Here’s Ellis, with his Old Testament overview : IMG_1147

And here’s Maggie with the New Testament :IMG_1150

It won’t be as fun for you as for me. My Mammy heart will be full as I go home tomorrow. But maybe you have something very similar happening at your house! If so, you’re blessed. If not, why not get going? There are lots of tips on this site, if you search “Family Bible Time”. It’s a great time to start.

Bless Your Heart by Cindy Colley

The Living Influence of a Great-Great Grandmother (and of some in-between)

Last weekend, we celebrated Colleyanna’s birthday. It was a fun time at Serenity and, although there were just a half-dozen of us gathered in the dining room, Colleyanna could not have loved it more if we’d been in the presence of royalty at Buckingham. She and her siblings were excited from the moment they woke up in the morning till the moment the last game was played before bedtime. 

The last game before bedtime was a game of “house”.  Max (Ezra) was my husband and I was Lilly.  Our “house” was the master bedroom.  I worked at a restaurant (my kitchen…that work was real) and Max raced a motorcycle. Our next-door neighbor, Snowdrop (Colleyanna..she’s always picking a name with flair), was always dropping by, uninvited, and bringing her cat, Oreo. (It’s funny how there was more than one  new board game and more than one toy received at the birthday party, but their favorite game, by far, was still the one that just involved people and pretending (and not those toys). 

As I was thinking about the half dozen years that Colleyanna has been on the planet, it was not lost on me that last weekend also marked the birth of someone else who, not so long ago in the grand scheme of things, was left alone with three children between ages one and seven. She was left to have to find childcare for her children while she worked hard to make ends meet in a tiny little house. She was, though under great duress, a woman of great faith and prayer. She was resourceful. And her children were blessed.  

That woman was my grandmother (Colleyanna’s great, great grandmother) and her birthday was last weekend, too. Born on September 10th, 1898, she was, when she left this life in 1980, Mattie Lee Louise Abernathy Smith Duncan. That’s a lot of name for such a humble and meek woman of God.  She taught me how to play house, and rock school and hop-scotch and she could make a doll out of a handkerchief and a chalice out of gum wrapper.  She took me to beautiful springs that bubbled out of a rocky hillside near the graves of some of our ancestors.  She was the one in that lineage who came to know and obey the gospel first. Converting her second husband to the Lord, all told, she (they) raised two faithful gospel preachers, an elder in the Lord’s church, another son and my mother, who was one of the greatest examples of Christianity I’ve ever known. All of those five children, to my knowledge, died as faithful Christians. 

Two of those children were profound influences on my spiritual development. How does one ever overestimate the power of motherhood in the molding of a soul for heaven? My mother’s power in my life is, even now, strong and vast. But one of the preachers my grandmother raised, Bobby Duncan, was the local preacher in the church in which I grew up. He baptized me and I am quite sure I do not even fully know the extent to which he shaped my love of the Word and my desire to serve God. That shaping is palpable every time I take out the Word to study.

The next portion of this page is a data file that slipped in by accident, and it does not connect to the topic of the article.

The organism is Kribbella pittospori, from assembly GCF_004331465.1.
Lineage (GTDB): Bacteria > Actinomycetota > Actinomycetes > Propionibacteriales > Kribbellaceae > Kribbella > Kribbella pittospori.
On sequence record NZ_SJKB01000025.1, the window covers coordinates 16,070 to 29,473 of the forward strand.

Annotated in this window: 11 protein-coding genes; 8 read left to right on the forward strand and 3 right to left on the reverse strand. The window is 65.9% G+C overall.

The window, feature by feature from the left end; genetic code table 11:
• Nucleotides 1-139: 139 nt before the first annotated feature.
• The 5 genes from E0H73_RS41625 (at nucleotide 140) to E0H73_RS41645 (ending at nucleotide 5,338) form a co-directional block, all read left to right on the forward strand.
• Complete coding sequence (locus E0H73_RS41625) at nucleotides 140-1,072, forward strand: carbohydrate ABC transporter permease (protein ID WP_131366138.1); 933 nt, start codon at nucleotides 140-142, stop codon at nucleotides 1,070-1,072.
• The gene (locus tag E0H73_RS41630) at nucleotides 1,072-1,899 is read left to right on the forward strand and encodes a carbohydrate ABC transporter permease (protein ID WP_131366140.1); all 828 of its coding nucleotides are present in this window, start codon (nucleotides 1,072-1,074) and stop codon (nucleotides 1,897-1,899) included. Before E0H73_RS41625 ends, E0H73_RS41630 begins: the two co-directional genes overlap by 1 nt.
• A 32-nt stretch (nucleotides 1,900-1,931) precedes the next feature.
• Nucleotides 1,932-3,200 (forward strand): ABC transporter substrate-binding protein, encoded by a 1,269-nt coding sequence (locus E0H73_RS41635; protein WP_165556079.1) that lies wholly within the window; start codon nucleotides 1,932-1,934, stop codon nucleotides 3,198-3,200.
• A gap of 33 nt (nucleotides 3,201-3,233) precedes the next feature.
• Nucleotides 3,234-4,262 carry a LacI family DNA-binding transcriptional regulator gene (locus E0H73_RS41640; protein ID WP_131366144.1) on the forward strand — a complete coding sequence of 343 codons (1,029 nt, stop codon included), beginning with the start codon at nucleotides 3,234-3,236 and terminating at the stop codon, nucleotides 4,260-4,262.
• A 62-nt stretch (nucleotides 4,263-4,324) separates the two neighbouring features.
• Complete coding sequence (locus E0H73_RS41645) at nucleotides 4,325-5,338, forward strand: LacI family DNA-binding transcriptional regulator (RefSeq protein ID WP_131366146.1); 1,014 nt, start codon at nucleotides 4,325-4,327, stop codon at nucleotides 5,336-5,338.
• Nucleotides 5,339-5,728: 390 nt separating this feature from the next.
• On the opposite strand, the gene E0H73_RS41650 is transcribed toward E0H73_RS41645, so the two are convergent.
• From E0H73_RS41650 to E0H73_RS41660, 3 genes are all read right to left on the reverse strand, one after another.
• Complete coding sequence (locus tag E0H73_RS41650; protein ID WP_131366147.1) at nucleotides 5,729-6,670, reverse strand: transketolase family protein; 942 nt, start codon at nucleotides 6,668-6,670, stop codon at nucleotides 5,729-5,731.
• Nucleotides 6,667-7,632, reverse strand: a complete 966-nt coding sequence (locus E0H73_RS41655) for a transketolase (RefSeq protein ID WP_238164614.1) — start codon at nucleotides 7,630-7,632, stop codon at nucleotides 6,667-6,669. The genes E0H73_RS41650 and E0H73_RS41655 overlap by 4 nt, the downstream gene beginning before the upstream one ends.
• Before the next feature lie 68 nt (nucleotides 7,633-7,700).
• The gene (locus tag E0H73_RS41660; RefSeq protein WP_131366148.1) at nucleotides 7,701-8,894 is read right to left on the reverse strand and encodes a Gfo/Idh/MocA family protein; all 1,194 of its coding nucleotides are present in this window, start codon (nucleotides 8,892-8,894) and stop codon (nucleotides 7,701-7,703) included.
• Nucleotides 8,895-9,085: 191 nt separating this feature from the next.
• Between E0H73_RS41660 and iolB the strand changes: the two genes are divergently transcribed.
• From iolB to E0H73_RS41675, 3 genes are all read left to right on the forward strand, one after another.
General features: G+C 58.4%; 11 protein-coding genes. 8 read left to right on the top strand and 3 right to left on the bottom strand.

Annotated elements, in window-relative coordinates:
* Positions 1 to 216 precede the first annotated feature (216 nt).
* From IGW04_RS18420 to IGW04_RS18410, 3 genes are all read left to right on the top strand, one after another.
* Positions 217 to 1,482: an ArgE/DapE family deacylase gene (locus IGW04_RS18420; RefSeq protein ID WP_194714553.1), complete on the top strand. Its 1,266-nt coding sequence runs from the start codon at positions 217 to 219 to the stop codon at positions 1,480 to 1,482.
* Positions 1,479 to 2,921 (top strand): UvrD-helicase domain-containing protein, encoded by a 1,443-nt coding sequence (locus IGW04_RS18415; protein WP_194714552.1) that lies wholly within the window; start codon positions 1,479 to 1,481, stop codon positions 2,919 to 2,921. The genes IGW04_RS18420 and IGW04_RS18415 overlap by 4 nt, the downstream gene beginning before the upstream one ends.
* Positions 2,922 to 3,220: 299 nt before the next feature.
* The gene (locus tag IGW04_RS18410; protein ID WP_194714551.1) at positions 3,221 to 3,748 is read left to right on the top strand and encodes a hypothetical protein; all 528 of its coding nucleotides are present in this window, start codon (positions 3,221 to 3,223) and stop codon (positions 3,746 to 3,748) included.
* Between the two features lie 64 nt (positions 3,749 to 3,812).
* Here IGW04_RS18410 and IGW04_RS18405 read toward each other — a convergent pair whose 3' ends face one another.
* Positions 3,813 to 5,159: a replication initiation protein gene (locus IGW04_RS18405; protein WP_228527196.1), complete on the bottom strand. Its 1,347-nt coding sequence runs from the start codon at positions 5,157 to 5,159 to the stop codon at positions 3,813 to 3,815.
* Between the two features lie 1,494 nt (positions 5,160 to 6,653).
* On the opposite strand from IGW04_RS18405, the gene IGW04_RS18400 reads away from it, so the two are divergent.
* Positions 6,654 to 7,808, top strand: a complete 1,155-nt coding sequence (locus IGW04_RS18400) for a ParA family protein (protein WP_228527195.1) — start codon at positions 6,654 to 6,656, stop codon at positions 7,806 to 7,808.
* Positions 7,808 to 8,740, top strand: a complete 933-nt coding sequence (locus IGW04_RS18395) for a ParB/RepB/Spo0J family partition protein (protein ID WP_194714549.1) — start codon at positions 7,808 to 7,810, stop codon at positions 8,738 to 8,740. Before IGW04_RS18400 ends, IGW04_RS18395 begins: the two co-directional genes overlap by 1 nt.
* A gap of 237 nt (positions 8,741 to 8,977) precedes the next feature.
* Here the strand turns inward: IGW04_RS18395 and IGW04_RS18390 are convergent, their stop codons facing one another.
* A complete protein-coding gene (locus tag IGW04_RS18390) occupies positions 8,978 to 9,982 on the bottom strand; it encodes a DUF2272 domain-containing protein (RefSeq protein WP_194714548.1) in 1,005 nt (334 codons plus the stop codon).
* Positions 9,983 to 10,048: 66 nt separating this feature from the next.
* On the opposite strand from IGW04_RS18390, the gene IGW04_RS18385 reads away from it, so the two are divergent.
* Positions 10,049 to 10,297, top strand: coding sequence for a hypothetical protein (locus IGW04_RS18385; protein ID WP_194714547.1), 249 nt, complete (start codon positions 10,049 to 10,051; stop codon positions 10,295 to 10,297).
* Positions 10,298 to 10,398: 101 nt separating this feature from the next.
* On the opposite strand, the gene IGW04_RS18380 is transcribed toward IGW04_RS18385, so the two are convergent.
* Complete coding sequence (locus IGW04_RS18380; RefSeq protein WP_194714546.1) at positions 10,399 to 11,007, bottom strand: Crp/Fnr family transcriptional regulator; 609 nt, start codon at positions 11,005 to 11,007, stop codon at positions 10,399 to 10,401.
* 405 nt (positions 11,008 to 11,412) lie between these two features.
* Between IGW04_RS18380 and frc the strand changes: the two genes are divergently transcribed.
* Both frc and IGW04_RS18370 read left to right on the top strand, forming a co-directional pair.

I often remember specific things Bobby Duncan said when I am studying a particular topic or text. I love the fact that my husband was blessed to “inherit” the preaching files of my uncle Bob. In my basement there is a file cabinet that is more valuable to both of us than any material treasure he could have ever left behind. He wrote almost every sermon in very complete outline form, though he never read his sermons. He had them so very well-learned by the time of delivery that  no one would have known that much of what he said rested on the pulpit in front of him. Here are a few samples of quotations I’ve recently read from his files in that cabinet: 

On the faith: “The faith is constantly under attack. It is under attack by the forces of atheism, agnosticism, existentialism, liberalism, anti-ism, radicalism, and every other “ism”. The gospel cannot defend itself against these attacks. It has no voice of its own. It must utilize our voices for its defense. I have about as much respect for one who would stand idly by and watch a defenseless old lady get mugged, and not lift a hand to defend her, as I have for a gospel preacher who will stand idly by while the faith is being attacked , and not say a word in its defense (Phil. 1:17). We must contend for the faith.”

On marriage, divorce and remarriage: “Brethren, let’s not be stricter than the Lord was in these areas. When a man puts away his wife for fornication, and marries another woman, he only has one wife. We ought not to penalize that man for doing what the Lord said he could do (Matthew 19: 9; 5:31-32)  When a man puts away his wife for a reason other than fornication, then he is living in adultery and should not be utilized in the services of the church, but should be forewarned and disciplined.’

On adultery:  “Well, what is to be done about the sin of fornication? What is to be done to obtain forgiveness? If one is guilty of the sin of fornication, then what is he supposed to do? Of course, if a person is not a Christian, in order to be forgiven of any sin, he has to obey the gospel of Christ. He has to hear the gospel and believe it, repent, confess, and be baptized. But now notice, repentance means getting out of sin. It means giving up the sinning business. If a man is a thief, he has to quit thieving. If he is a bootlegger, he has to quit bootlegging. That is what repentance involves. If he is committing fornication, then he has to quit committing fornication. And that would involve that adultery that Jesus mentioned in Matthew 19:9 where it says ‘Whosoever shall put away his wife except it be for fornication and shall marry another committeth adultery.’ If a man is in an adulterous relationship, when he repents, that means he has to get out of that relationship. He can’t just keep on committing sin and get God’s forgiveness.”